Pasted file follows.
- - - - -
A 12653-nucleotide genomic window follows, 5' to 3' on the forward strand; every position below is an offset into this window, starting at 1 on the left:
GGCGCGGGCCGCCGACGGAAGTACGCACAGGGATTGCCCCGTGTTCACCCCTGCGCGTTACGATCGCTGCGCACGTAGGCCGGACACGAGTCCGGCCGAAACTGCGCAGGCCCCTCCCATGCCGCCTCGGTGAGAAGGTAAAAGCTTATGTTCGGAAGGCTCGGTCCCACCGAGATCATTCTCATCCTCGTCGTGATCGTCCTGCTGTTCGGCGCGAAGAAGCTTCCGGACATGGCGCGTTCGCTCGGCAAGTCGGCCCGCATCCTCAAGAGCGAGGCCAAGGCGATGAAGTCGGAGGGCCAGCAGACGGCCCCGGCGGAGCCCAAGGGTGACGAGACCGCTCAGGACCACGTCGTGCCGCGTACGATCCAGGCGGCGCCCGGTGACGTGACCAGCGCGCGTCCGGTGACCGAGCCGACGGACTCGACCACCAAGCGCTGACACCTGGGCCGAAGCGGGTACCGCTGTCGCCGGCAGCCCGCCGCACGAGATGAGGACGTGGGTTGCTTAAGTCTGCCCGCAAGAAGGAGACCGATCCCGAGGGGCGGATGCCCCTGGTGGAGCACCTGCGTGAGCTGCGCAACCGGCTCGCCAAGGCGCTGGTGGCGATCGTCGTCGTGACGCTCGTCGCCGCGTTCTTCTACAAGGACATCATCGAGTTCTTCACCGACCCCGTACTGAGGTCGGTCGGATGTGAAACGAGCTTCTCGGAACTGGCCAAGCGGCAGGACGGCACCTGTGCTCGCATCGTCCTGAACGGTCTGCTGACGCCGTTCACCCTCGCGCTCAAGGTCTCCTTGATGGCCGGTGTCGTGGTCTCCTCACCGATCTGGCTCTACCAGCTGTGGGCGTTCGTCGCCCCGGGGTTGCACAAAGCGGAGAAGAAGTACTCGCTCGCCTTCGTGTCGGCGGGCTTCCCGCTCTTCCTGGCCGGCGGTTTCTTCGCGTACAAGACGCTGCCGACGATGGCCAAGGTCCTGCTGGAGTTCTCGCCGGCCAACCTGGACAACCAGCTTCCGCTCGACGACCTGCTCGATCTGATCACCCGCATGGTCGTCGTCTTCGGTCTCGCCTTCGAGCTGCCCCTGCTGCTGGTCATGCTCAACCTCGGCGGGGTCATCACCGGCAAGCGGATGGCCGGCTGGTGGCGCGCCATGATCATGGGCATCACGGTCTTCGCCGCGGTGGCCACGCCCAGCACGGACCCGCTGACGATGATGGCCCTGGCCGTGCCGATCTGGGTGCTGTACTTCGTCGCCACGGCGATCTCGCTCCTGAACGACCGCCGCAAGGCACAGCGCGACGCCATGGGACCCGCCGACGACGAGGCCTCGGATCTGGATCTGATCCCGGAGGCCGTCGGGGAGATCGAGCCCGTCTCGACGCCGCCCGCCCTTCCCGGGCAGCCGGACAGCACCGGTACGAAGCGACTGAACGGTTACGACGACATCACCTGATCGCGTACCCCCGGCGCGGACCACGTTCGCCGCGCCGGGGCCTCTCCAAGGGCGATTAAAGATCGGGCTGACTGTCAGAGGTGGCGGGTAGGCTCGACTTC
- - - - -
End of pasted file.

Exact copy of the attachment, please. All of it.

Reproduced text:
A 12653-nucleotide genomic window follows, 5' to 3' on the forward strand; every position below is an offset into this window, starting at 1 on the left:
GGCGCGGGCCGCCGACGGAAGTACGCACAGGGATTGCCCCGTGTTCACCCCTGCGCGTTACGATCGCTGCGCACGTAGGCCGGACACGAGTCCGGCCGAAACTGCGCAGGCCCCTCCCATGCCGCCTCGGTGAGAAGGTAAAAGCTTATGTTCGGAAGGCTCGGTCCCACCGAGATCATTCTCATCCTCGTCGTGATCGTCCTGCTGTTCGGCGCGAAGAAGCTTCCGGACATGGCGCGTTCGCTCGGCAAGTCGGCCCGCATCCTCAAGAGCGAGGCCAAGGCGATGAAGTCGGAGGGCCAGCAGACGGCCCCGGCGGAGCCCAAGGGTGACGAGACCGCTCAGGACCACGTCGTGCCGCGTACGATCCAGGCGGCGCCCGGTGACGTGACCAGCGCGCGTCCGGTGACCGAGCCGACGGACTCGACCACCAAGCGCTGACACCTGGGCCGAAGCGGGTACCGCTGTCGCCGGCAGCCCGCCGCACGAGATGAGGACGTGGGTTGCTTAAGTCTGCCCGCAAGAAGGAGACCGATCCCGAGGGGCGGATGCCCCTGGTGGAGCACCTGCGTGAGCTGCGCAACCGGCTCGCCAAGGCGCTGGTGGCGATCGTCGTCGTGACGCTCGTCGCCGCGTTCTTCTACAAGGACATCATCGAGTTCTTCACCGACCCCGTACTGAGGTCGGTCGGATGTGAAACGAGCTTCTCGGAACTGGCCAAGCGGCAGGACGGCACCTGTGCTCGCATCGTCCTGAACGGTCTGCTGACGCCGTTCACCCTCGCGCTCAAGGTCTCCTTGATGGCCGGTGTCGTGGTCTCCTCACCGATCTGGCTCTACCAGCTGTGGGCGTTCGTCGCCCCGGGGTTGCACAAAGCGGAGAAGAAGTACTCGCTCGCCTTCGTGTCGGCGGGCTTCCCGCTCTTCCTGGCCGGCGGTTTCTTCGCGTACAAGACGCTGCCGACGATGGCCAAGGTCCTGCTGGAGTTCTCGCCGGCCAACCTGGACAACCAGCTTCCGCTCGACGACCTGCTCGATCTGATCACCCGCATGGTCGTCGTCTTCGGTCTCGCCTTCGAGCTGCCCCTGCTGCTGGTCATGCTCAACCTCGGCGGGGTCATCACCGGCAAGCGGATGGCCGGCTGGTGGCGCGCCATGATCATGGGCATCACGGTCTTCGCCGCGGTGGCCACGCCCAGCACGGACCCGCTGACGATGATGGCCCTGGCCGTGCCGATCTGGGTGCTGTACTTCGTCGCCACGGCGATCTCGCTCCTGAACGACCGCCGCAAGGCACAGCGCGACGCCATGGGACCCGCCGACGACGAGGCCTCGGATCTGGATCTGATCCCGGAGGCCGTCGGGGAGATCGAGCCCGTCTCGACGCCGCCCGCCCTTCCCGGGCAGCCGGACAGCACCGGTACGAAGCGACTGAACGGTTACGACGACATCACCTGATCGCGTACCCCCGGCGCGGACCACGTTCGCCGCGCCGGGGCCTCTCCAAGGGCGATTAAAGATCGGGCTGACTGTCAGAGGTGGCGGGTAGGCTCGACTTC